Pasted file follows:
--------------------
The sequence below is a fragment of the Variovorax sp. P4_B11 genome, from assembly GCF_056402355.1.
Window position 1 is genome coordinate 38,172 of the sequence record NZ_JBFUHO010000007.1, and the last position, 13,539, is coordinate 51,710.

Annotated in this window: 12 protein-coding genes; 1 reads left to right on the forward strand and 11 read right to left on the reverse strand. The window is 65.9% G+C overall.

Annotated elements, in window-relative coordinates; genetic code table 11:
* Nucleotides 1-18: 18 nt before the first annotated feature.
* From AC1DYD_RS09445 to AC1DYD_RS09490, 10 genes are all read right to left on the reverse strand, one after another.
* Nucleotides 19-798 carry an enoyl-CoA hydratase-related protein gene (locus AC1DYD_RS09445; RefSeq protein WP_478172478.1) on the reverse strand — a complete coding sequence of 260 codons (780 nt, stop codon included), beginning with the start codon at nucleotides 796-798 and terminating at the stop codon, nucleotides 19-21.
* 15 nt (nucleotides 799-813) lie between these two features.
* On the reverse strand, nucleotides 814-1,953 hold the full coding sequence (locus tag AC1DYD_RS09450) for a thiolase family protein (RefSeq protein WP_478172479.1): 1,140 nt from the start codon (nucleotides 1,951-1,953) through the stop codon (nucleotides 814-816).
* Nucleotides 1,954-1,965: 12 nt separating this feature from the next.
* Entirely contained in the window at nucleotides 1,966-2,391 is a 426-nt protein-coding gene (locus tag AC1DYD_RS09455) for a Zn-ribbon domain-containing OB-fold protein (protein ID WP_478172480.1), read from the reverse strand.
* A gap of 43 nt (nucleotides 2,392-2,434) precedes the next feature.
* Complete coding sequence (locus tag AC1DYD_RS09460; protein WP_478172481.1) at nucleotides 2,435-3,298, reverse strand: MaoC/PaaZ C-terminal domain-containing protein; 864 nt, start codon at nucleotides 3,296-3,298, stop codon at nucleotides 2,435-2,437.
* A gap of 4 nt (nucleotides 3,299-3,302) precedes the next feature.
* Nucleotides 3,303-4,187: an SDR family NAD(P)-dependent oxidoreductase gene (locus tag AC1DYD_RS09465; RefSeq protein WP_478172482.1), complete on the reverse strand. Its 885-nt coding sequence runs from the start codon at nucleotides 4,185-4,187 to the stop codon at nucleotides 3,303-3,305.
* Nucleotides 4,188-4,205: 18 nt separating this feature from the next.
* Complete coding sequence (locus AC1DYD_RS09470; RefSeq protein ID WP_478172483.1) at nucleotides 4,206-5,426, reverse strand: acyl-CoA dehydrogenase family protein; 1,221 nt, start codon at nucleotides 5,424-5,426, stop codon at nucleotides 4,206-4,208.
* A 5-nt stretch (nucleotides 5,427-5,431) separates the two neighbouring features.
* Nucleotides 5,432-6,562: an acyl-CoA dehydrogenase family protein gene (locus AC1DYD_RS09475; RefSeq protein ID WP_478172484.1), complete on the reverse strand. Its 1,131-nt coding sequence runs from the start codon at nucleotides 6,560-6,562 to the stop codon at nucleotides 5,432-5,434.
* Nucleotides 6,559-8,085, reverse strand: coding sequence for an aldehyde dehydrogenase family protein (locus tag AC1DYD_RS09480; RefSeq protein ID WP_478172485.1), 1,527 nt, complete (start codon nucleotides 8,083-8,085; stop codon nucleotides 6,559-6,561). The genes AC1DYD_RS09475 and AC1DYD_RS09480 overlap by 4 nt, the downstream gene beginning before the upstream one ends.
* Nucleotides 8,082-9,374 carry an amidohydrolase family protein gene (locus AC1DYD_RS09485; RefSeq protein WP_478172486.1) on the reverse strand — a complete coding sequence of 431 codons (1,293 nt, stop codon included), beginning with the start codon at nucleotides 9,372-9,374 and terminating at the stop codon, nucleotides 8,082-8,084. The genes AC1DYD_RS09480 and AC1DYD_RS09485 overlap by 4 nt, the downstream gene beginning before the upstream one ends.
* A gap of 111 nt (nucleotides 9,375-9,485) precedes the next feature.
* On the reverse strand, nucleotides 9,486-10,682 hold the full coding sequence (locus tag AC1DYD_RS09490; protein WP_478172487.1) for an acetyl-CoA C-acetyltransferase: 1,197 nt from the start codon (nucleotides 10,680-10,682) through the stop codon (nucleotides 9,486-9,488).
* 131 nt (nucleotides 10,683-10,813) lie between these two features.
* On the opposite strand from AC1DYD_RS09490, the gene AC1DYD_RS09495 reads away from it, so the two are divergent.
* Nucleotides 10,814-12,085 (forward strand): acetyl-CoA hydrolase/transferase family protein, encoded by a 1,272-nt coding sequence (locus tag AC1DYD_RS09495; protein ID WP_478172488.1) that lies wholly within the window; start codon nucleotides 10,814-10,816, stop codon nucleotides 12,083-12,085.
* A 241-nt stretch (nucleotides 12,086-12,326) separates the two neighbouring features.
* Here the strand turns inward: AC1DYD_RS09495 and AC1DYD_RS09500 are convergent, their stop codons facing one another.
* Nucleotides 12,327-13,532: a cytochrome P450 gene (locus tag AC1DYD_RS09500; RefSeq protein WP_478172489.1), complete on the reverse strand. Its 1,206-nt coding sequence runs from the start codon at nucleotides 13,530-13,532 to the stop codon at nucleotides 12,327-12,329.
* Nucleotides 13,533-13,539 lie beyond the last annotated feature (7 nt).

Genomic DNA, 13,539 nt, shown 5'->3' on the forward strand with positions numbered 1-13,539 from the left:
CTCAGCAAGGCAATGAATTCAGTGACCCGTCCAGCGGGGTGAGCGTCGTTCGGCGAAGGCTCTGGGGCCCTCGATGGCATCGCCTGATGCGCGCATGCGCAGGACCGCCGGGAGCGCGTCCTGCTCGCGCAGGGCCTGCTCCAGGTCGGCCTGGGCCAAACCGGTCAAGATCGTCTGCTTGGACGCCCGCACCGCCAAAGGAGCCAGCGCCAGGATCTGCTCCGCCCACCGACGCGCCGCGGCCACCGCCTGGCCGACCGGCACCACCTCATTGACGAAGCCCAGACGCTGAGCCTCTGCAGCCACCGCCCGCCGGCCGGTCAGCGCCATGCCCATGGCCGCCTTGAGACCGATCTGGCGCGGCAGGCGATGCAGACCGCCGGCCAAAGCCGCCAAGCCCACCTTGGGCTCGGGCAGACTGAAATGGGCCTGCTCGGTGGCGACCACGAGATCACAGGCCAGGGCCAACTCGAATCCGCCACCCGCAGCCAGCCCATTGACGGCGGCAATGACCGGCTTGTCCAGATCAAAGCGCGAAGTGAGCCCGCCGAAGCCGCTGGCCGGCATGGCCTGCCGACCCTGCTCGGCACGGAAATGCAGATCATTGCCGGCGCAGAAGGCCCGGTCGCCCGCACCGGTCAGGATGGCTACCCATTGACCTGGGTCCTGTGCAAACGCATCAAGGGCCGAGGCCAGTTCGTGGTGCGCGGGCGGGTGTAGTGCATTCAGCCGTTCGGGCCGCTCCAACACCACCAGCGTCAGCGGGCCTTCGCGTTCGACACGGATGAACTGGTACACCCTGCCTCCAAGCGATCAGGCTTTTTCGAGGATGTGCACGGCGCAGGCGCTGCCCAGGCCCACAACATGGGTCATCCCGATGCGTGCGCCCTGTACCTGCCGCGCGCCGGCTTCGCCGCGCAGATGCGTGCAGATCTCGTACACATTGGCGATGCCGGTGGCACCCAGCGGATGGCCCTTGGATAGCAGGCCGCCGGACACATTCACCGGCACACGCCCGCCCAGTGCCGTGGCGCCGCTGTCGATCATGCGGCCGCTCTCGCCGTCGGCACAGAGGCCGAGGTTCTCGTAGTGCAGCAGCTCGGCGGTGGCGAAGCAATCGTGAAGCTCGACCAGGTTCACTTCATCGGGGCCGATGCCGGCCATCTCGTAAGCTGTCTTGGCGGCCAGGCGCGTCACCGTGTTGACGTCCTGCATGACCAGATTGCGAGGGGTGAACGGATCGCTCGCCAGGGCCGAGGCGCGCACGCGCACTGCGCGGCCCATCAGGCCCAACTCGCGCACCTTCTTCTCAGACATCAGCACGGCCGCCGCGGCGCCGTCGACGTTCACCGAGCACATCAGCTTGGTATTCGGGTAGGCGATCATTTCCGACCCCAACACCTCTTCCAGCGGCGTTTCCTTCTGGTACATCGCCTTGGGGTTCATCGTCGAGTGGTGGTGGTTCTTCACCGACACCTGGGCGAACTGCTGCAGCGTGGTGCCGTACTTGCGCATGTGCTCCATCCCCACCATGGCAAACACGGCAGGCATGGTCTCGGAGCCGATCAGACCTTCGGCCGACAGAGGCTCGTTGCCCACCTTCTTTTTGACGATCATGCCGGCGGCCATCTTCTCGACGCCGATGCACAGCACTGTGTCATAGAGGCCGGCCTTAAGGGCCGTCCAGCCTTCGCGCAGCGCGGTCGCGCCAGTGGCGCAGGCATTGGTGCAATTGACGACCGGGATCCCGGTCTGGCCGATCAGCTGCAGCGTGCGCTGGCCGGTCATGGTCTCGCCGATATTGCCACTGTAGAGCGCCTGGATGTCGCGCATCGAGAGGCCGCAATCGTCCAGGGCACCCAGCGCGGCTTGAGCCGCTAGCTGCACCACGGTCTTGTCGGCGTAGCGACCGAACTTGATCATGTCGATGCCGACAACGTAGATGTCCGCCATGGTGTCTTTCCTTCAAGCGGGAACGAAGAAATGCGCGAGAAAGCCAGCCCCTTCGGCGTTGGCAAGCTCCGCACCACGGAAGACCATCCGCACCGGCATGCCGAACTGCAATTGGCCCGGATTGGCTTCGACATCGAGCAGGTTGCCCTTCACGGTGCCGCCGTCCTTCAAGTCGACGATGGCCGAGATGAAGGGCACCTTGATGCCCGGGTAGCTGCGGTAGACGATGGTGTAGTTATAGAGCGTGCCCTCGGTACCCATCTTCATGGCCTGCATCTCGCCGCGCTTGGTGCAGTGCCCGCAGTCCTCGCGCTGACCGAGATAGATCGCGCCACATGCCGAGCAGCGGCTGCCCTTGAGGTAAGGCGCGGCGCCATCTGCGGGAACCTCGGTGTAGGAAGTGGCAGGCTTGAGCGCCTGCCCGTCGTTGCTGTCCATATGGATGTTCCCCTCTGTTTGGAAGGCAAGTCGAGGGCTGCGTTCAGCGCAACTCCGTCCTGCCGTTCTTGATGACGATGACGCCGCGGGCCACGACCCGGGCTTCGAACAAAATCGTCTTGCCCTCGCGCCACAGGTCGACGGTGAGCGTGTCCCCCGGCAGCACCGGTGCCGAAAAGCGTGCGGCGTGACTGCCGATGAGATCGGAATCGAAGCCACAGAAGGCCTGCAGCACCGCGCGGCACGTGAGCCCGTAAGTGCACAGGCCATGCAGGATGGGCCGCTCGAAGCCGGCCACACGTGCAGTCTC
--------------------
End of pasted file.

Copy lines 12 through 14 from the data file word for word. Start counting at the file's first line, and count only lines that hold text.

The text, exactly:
* A gap of 43 nt (nucleotides 2,392-2,434) precedes the next feature.
* Complete coding sequence (locus tag AC1DYD_RS09460; protein WP_478172481.1) at nucleotides 2,435-3,298, reverse strand: MaoC/PaaZ C-terminal domain-containing protein; 864 nt, start codon at nucleotides 3,296-3,298, stop codon at nucleotides 2,435-2,437.
* A gap of 4 nt (nucleotides 3,299-3,302) precedes the next feature.